- Stephen Decatur Bunker, son of Eng Bunker (the other Siamese twin) - Battles in WV and VA - Confederate Cavalry - Wounded, captured, and later released.
- Antonio Dardell - Taken from China by an American sea captain, probably purchased or found orphaned - Union Army, 27th Connecticut Infantry - Survived the war and worked as a tinsmith until 1912.
- Corporal Joseph Pierce - Survived Pickett's Charge at Gettysburg and other actions - Union Army, the 14th Connecticut Infantry. After being sold as a child to an American sea captain, he always wore his Manchu Dynasty que (pigtail), even in the army.
- Edward Day Cohota was given his surname by the sea captain of the ship of the same name, Cohota. Edward was about 5 years old when he was found stowed away or abandoned on the captain's boat in the company of an older Chinese boy that died. Cohota later served the Union Army in the Civil War, continued a military career for another 20 years, met and guarded Sitting Bull, but could not gain US Citizenship because of the Chinese Exclusion Act of 1882 (law until 1943) that banned it. Apparently, Edward still voted in several elections, although he was not a citizen.
- Ching Lee (b. July 4, 1845; d. 1891). Renamed Thomas Sylvanus after he was passed around among American families and kept by a doctor's sister. Thomas joined the Union Army at age 16 and was discharged after a year with poor site, but enlisted again within another year. Reports and retirement documentation indicate that he was highly decorated in his army service. Wounded after battles in Pennsylvania and Virginia and captured, he was released after the war, blind. He was allowed to become a US Citizen, however, and received a Civil War pension in1880 - he started a laundry with it.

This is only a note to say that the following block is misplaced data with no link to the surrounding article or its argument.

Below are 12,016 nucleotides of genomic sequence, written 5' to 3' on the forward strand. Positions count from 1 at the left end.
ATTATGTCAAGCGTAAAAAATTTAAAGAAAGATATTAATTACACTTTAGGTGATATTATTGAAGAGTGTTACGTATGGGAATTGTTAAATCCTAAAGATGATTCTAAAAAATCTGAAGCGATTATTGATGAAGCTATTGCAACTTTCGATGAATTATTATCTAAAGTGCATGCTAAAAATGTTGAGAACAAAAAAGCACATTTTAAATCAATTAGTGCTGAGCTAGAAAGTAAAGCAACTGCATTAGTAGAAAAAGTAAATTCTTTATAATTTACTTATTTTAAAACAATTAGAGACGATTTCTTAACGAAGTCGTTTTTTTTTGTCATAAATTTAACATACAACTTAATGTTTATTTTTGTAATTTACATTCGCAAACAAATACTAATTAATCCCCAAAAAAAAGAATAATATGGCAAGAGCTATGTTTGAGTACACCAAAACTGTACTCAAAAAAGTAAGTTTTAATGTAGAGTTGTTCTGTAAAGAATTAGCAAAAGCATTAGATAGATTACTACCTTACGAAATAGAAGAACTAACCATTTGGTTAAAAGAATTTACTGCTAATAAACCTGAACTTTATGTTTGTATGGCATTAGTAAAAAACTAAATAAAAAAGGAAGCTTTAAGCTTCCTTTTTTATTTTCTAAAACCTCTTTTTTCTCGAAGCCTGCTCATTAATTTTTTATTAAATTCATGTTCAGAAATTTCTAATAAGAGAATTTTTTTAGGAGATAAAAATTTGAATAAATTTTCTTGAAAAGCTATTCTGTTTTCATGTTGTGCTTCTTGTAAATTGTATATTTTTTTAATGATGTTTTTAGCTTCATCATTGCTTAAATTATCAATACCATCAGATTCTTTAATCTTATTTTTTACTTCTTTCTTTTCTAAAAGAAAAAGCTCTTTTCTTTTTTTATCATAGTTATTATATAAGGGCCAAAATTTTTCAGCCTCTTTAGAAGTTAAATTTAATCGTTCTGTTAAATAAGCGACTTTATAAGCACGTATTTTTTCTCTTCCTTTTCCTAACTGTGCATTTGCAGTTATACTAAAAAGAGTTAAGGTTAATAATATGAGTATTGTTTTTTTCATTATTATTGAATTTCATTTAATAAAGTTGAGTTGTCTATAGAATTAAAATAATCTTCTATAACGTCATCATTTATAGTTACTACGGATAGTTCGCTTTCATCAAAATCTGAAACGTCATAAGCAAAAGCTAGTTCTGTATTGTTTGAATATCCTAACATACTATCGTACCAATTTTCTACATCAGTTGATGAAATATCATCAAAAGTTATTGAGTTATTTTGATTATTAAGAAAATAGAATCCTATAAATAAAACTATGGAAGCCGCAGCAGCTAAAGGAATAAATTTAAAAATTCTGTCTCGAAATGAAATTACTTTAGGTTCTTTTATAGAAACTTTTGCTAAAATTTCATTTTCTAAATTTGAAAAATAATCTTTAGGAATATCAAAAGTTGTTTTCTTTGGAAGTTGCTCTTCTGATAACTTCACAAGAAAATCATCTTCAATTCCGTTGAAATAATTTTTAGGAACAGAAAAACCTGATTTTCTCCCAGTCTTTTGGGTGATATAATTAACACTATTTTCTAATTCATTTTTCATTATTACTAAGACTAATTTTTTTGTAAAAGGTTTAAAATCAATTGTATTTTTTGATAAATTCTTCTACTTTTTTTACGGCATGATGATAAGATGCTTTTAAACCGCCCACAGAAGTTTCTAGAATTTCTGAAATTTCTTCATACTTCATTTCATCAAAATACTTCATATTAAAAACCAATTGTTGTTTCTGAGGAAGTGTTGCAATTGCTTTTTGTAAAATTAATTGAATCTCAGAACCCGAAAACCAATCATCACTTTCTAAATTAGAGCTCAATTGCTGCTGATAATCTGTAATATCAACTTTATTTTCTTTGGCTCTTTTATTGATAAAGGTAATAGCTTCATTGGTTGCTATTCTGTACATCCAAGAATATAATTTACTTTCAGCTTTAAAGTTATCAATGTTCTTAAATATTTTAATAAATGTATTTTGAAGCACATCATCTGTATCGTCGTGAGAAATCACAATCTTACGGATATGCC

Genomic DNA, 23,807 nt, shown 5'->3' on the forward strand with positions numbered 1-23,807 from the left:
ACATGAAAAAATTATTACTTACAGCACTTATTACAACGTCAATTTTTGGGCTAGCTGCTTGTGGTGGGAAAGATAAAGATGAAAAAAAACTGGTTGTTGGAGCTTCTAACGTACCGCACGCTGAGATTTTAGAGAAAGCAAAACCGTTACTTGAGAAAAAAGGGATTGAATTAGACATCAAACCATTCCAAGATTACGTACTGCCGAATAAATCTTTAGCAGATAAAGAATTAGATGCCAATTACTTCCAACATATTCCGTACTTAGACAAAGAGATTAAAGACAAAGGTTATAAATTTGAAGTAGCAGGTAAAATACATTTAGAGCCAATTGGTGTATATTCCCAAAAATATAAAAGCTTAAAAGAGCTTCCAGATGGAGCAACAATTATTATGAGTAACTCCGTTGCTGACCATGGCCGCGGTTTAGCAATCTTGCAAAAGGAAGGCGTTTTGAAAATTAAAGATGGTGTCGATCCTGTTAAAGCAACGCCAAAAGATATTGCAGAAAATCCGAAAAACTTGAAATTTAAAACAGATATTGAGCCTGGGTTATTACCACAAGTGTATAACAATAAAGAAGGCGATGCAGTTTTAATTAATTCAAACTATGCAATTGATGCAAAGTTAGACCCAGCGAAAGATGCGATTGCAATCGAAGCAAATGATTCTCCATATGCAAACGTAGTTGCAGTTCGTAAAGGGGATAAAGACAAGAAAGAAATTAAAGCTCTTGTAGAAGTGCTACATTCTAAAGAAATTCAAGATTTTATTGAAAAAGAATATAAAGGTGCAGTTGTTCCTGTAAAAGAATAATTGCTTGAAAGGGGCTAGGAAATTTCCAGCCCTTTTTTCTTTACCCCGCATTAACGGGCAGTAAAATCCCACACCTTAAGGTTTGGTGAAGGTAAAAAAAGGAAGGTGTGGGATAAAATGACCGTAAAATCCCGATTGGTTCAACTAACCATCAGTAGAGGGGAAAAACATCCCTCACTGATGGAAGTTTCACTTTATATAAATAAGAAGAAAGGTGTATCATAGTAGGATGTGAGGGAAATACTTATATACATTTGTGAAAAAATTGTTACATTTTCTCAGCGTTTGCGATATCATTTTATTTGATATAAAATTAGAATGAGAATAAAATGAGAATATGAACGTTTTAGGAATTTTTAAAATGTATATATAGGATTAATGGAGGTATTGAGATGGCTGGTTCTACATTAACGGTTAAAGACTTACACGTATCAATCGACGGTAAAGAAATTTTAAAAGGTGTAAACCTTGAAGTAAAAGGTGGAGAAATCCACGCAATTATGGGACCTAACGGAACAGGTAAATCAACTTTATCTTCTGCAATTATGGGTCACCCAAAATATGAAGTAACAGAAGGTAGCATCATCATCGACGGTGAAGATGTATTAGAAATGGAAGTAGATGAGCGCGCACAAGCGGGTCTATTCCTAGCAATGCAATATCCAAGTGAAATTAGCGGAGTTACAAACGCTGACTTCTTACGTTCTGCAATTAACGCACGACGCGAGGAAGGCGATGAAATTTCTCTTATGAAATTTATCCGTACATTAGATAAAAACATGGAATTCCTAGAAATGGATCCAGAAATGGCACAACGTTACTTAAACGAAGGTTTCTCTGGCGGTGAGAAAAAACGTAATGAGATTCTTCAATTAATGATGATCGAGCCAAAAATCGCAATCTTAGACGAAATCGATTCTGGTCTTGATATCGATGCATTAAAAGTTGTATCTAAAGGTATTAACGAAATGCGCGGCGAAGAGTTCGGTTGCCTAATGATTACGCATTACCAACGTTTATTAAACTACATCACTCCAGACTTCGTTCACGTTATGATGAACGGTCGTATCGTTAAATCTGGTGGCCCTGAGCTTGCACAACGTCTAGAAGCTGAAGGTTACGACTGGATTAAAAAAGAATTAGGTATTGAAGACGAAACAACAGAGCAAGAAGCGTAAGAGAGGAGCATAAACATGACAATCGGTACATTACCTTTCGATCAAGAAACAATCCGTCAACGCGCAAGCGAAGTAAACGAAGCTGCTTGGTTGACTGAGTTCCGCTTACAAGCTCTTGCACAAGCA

- The author Burke Davis has found the following Filipinos in the Civil War: Caystana Baltazar, Antonio Ducastin, Manual Santos, and Leon Zapanta. There are many others we do not know and may never find.
Research continues, and additional names may be uncovered. However, after the Civil War, many Chinese soldiers went back to farming in the Southern US, formed interracial marriages and blended into the background, further hidden with each successive generation. They married Blacks, Native Americans, Whites, Creoles, and Cajuns, as far as can be determined.
Many family trees likely contain Chinese ancestors that are unknown as such, because of Hispanic surnames and surnames taken from American sea captains to whom Chinese men were sold or from adoptive families. There may be a lot of Americans that have Chinese heritage
Some Major Battles Fought by Chinese Soldiers
Chinese soldiers fought in other Pennsylvania battles as well, especially Chin Li (Thomas Sylvanus).
Various of the later 13 battles.
Port of Entrance (and Shanghai conscription) and site of the Battle of New Orleans.
Chinese American WWII Veterans Reunion; Hosted by 14th ASG 987 SOC; 2008 in DC
Chinese Fighting For America
About 20,000 Chinese Americans joined the United States Armed Forces for WWII. This was 20% of the entire Chinese-descendant population in the Lower 48 States.
In large Chinatowns like that of New York City and San Francisco, sometimes nearly half of the Chinese men living there were drafted or volunteered.
- Sucheng Chan, Asian Americans; Twayne Publishers, 1991.
- Burke Davis, Civil War: Strange and Fascinating Facts; Random House, 1960.
- Dave DeForest, Historian Recounts Role of Chinese Americans Who Fought in US Civil War; Voice of America, 2011.
- Gordon Kwok, Chinese serving in the American Civil War; 1998.
- Ruthanne Lum McCunn, Chinese in the Civil War: Ten Who Served; 1996.
- Kejin Qian, Sons of Civil War Veterans to Honor Chinese War Hero, 2005.
© 2012 Patty Inglish